however. weighted by party vote share. The easiest way to do this is by extending the Dutch example we reported in Table 5. with the size of the label being proportional to the party’s vote share. Figure 5.1 shows us about the Netherlands is that. The three largest parties. for example) broad similarities between parties located at what look like the same positions on the main axis of political competition are far more important than more detailed differences between them. while the Socialist Party (SP) is slightly more left-wing on economic policy than it is green on the environment. therefore. What Figure 5. Characterizing “dimensionality” in terms of correlations between dimensions The dimensional structure of the Dutch party system We may gain further insight into the problem that there is no “one true” dimensionality for any given policy space by looking in greater detail at ways to analyze the dimensional structure of party policy positions on a set of substantive policy dimensions. At another level of analysis. predicting the environmental policy position of each party from its position on the tax/spend dimension. we might feel that the really big difference between political actors can adequately be described using a single “left–right” dimension of broad ideology. Thus we might be well aware of differences between two actors who are both judged to be equivalently right wing. To paint a one-dimensional picture of politics in this case is not at all to say that we assume positions on every substantive policy dimension to be perfectly correlated with the same underlying axis of competition. The Dutch party system contains three major parties: Christian Democratic Appeal (CDA) and Liberals (VVD) – together in a coalition government when our survey was conducted – and the Labor Party (PvdA). by the importance of the gulf between actors on the left and actors on the right. The plot displays a very high linear correlation between the two policy dimensions. in a particular setting.” The dashed line shows the least squares (OLS) regression line for a regression. are aligned almost perfectly along the linear axis.1 shows the positions of the main Dutch parties on two dimensions. we can gain some sense of the dimensional structure of the policy space in the Netherlands.Dimensional structure of policy spaces 111 very fine-grained analysis of policy competition might need to work with a very high-dimensional policy space.1. “taxes versus spending” and “environmental policy. Each label shows a party position in the two dimensions of policy. in some particular setting (analyzing government formation. once we know a party’s economic . By observing the relative positions of these and the other politically relevant parties in the system on a range of salient policy dimensions. although Green Left (GL) is slightly greener on the environment than it is left-wing on economic policy. but may decide that the importance of these more subtle differences is dwarfed. Rather it is to say that.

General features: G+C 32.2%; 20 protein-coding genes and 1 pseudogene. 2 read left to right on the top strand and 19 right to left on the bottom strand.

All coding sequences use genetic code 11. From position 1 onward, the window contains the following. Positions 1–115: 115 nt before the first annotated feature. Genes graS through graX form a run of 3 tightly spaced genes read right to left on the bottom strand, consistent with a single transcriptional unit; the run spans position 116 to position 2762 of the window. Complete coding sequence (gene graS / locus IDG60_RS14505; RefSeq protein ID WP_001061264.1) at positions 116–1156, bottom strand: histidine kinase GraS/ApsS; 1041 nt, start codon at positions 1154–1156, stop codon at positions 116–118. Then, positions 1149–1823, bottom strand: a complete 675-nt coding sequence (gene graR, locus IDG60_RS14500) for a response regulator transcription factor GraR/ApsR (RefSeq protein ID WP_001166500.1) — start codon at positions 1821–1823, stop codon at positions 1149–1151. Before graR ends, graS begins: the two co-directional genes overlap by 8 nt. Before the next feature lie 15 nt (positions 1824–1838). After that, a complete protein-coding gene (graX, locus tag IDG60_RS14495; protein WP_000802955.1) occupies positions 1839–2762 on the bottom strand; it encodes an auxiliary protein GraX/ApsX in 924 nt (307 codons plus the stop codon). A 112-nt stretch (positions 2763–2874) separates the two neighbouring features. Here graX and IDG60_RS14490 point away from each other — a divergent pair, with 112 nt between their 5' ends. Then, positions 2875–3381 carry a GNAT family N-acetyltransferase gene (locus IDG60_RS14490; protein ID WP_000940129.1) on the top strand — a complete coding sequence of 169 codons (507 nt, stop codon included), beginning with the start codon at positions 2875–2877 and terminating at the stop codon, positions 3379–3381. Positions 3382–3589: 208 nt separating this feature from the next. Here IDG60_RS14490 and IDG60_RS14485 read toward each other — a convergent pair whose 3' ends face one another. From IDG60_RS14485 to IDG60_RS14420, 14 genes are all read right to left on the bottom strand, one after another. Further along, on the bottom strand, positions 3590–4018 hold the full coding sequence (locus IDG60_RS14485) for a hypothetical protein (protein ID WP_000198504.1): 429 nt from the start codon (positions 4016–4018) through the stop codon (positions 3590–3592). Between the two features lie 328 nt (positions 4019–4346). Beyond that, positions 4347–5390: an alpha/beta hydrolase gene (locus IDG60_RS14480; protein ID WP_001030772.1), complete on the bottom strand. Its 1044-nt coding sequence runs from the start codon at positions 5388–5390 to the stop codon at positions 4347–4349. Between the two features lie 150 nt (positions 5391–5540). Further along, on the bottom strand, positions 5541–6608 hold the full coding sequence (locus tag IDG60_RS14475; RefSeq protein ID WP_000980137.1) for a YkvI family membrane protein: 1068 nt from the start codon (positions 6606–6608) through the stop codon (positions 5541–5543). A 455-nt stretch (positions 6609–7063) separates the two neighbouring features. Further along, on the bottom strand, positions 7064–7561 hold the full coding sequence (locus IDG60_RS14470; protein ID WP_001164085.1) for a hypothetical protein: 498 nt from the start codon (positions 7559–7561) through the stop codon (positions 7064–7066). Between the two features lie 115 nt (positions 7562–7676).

we see no neat linear correlation between party policy positions.1. .1 Scatterplot of party positions in the Netherlands on taxes/spending and environmental policy dimensions (label sizes proportional to party vote shares at time of survey).2 – we cannot predict a party’s position on the social liberalism dimension from its position on the economic policy dimension. Here.2 plots Dutch party positions on the economic policy and social liberalism dimensions. indeed positions of the main three parties form a triangle in this scatterplot. It is clear that a single dimension cannot accurately describe the policy positions of the parties portrayed in Figure 5. The VVD in the Netherlands is in our terms a classical liberal party – right wing on the economy but liberal on moral issues. we also know its environmental policy position with a high degree of accuracy. Figure 5.112 Measuring policy positions policy position. Indeed this is precisely the type of example we have used to illustrate a multidimensional policy space. This is in contrast to the Christian democratic CDA – rightist on the economy but much more conservative on moral issues. Provided that both dimensions are judged to be of substantive significance. This may lead us to conclude that the economic policy and environmental policy in the Netherlands are closely related to the same underlying “latent dimension.” or “axis” of political competition. 20 19 18 17 16 15 14 13 12 11 10 9 8 7 6 5 4 3 2 1 LPF VVD Environment CDA SGP SP PvdA CU D66 GL 1 2 3 4 5 6 7 8 9 10 11 12 13 14 15 16 17 18 19 20 Taxes vs spending Figure 5. the lack of association between party positions on them can be taken as evidence of multidimensionality in the Dutch policy space – that one dimension is just not enough for a full and accurate characterization of party policy positions in the Netherlands. In contrast to the clear pattern we see in Figure 5.

This technique has been applied to data . and the factors can be interpreted on the basis of the variables that correlate (or load) with the factor. a technique commonly applied to high-dimensional. data matrices when the desire is to reduce these to much smaller lower-dimensional.Dimensional structure of policy spaces 113 20 19 18 17 16 15 14 13 12 11 10 9 8 7 6 5 4 3 2 1 SGP CU Social liberalism CDA LPF SP PvdA GL D66 VVD 1 2 3 4 5 6 7 8 9 10 11 12 13 14 15 16 17 18 19 20 Taxes vs spending Figure 5. this factor can be interpreted as an underlying dimension to which all variables are related. The technique examines and classifies sets of correlated variables and estimates underlying “factors” based on “principal components” that explain most of the variance in the data. We conduct this investigation using the “data reduction” technique of factor analysis. interested in the underlying dimensional structure of the full set of policy dimensions estimated for the Netherlands – and indeed in every other country we surveyed. Each variable can then be examined in terms of its relationship to the underlying factors. however. representations of essentially the same information. and the factor can be interpreted substantively in terms of the measured variables that load highly on it. We are. then that factor summarizes most of the information in those variables. If a set of variables all load very highly on a single underlying factor.2 Scatterplot of Dutch parties on taxes/spending vs social liberalism So far we have proceeded by analyzing associations between the position of the Dutch parties on pairs of dimensions – using two-dimensional scatterplots or the bivariate OLS regressions that summarize these. We can in this sense replace the set of variables with the single factor. and more complex. and more simple.